Woodrow Wilson, the newly elected president, insisted there be a board of presidential appointees to oversee the reserve banks. After much congressional wrangling, the Federal Reserve Act passed in December 1913. It was aimed at reconciling diverse interests; agrarian populists got their regional banks, but a New York Fed would carry much weight in the system, which helped reassure a wary Wall Street, and in Washington a Board of Governors would keep an eye on all of this.
It was, in short, a compromise, not a conspiracy.
Was it Constitutional?
A recurrent objection to the Federal Reserve, presented by Paul and others, is that it is unconstitutional. In End the Fed, Paul notes that the Constitution does not explicitly mention a central bank, and moreover that it does say (as he excerpts Article I, Section 10): “No state shall … make anything but gold and silver coin a tender in payment of debts” — meaning, in Paul’s opinion, that paper money is also unconstitutional.
Actually, the passage reads: “No state shall enter into any treaty, alliance, or confederation; grant letters of marquee and reprisal; coin money; emit bills of credit; make anything but gold and silver coin a tender in payment of debts; pass any bill of attainder, ex post facto law, or law impairing the obligation of contracts, or grant any title of nobility.” Thus, the framers’ intent evidently was to deny monetary authority to state governments (which were barred even from minting coins), not the federal government. Multiple court rulings have affirmed that Federal Reserve notes are lawful money.
Similarly, the argument that a central bank is unconstitutional because the Constitution does not explicitly mention one has been rejected by the Supreme Court since 1819 when, in the case of McCulloch v. Maryland, it decided that the Second Bank of the United States was valid under implied powers in the Constitution. Paul expresses chagrin about this decision, but acknowledges that the Supreme Court has shown little inclination to reverse itself on this one.
One odd claim, found in crank literature, is that the Federal Reserve Act was passed without a quorum in Congress and therefore is invalid. The Constitution requires that the House and Senate have half their members present for a quorum. As it happens, this requirement was met with ease. The legislation passed the House by a vote of 298-60 on Dec. 22, 1913, and then passed the Senate by a vote of 43-25 on Dec. 23. (There were 48 states and thus 96 senators then, while the House had 435 members, as it does now.)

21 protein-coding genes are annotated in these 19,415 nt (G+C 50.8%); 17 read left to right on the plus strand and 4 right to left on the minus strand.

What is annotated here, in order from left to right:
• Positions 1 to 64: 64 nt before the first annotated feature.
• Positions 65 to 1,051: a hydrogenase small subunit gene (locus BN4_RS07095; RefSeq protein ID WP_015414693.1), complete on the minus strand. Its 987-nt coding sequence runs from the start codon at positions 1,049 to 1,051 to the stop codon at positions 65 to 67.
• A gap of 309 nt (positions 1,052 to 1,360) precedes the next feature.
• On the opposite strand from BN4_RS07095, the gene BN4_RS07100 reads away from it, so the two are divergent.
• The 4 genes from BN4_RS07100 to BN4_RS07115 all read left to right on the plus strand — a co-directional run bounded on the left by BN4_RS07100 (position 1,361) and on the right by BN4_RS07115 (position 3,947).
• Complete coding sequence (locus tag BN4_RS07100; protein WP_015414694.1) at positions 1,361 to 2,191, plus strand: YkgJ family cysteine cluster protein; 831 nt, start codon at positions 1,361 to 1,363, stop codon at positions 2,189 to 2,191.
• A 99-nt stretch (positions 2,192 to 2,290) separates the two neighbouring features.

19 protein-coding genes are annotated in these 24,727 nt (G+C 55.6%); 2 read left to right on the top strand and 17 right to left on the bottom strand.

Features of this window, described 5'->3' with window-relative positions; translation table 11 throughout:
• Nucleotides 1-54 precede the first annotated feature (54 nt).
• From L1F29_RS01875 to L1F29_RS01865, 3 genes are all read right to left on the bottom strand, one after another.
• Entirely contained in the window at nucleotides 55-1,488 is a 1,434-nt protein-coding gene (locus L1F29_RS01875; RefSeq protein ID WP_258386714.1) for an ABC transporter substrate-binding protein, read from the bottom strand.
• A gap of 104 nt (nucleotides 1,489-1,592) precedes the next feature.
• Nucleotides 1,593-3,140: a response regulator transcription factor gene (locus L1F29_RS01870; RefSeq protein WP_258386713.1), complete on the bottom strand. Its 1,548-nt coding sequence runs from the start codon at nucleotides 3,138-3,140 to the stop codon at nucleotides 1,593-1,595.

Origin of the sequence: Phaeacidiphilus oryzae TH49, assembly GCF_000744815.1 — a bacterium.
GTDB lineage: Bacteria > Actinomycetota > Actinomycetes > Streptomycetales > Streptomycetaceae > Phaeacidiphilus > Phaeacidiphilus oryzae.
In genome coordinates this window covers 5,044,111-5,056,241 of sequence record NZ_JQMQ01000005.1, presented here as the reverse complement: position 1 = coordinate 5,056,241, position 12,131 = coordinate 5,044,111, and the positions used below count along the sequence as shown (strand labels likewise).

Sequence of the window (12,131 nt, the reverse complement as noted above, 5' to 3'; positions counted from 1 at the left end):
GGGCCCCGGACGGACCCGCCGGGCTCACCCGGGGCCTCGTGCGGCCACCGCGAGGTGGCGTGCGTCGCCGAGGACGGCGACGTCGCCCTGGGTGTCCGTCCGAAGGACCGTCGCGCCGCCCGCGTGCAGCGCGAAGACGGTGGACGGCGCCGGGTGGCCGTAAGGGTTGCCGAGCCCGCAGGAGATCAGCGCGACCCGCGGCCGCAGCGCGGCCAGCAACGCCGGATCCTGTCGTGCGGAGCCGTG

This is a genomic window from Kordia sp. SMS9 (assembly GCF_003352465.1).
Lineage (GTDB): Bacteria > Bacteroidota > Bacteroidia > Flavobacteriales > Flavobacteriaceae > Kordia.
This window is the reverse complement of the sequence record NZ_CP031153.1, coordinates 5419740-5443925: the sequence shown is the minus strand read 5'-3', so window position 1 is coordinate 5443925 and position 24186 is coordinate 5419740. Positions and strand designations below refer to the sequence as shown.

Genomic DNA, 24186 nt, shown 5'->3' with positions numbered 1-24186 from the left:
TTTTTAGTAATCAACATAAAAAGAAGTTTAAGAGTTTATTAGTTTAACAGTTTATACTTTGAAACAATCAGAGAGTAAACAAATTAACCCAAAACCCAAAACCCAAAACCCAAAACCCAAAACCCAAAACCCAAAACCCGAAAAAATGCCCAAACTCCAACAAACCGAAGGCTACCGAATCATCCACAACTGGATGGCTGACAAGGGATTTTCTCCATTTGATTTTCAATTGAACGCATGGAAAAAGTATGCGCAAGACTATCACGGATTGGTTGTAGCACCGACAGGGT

Perhaps the wildest accusation against the Fed is that it was involved in Kennedy’s assassination. This idea was promoted by a 1989 book Crossfire: The Conspiracy That Killed Kennedy, by a writer named Jim Marrs, who also has written about conspiracies involving Freemasons, psychics and extraterrestrials. Crossfire was an influence on Oliver Stone’s film JFK.
The alleged Fed conspiracy has to do with Executive Order 11,110, which was signed by Kennedy on June 4, 1963. It delegates to the Treasury secretary the president’s authority to issue silver certificates, paper dollars that were redeemable in silver coins or bullion. Marrs presented this as an effort by Kennedy to replace Federal Reserve notes with silver certificates, thus transferring power from the Fed to the Treasury — and providing a possible motive for the president’s assassination less than half a year later.
However, the executive order was just a technicality. It did not expand the issuance of silver certificates — which actually were being phased out, since rising silver prices had raised concerns that redemptions would drain the Treasury’s silver supply. Indeed, Kennedy also signed a bill giving the Fed authority to issue small-denomination notes to replace the silver certificates, something hard to explain if he were trying to reduce the Fed’s involvement with the money supply.
Someone tell Oliver Stone.
In the early 1980s, as the Federal Reserve ramped up interest rates to fight surging inflation, Chairman Paul Volcker faced considerable public and political hostility.
During congressional hearings in the summer of 1981, Volcker, in a haze of cigar smoke, calmly explained that further monetary tightening would be needed. Members of the House Committee
on Banking responded with rage. Rep. Frank Annunzio (D-Ill.) pounded his desk and shouted “Your course of action is wrong.” Rep. George Hansen (R-Idaho) said the Fed’s policies were “destroying middle America.” Rep. Henry Gonzalez (D-Texas) called for Volcker’s impeachment.
Public dislike for Volcker grew as the economy slipped into recession. Contractors sent him bricks and two-by-fours to represent the houses they were not building. Car dealers sent him keys for vehicles they could not sell. Farmers brought tractors to the capital and blockaded the Fed’s headquarters. A Kentucky trade association put up “Wanted” posters of Volcker and the other Fed governors.
Volcker left office in 1987 amid widespread plaudits for having tamed inflation.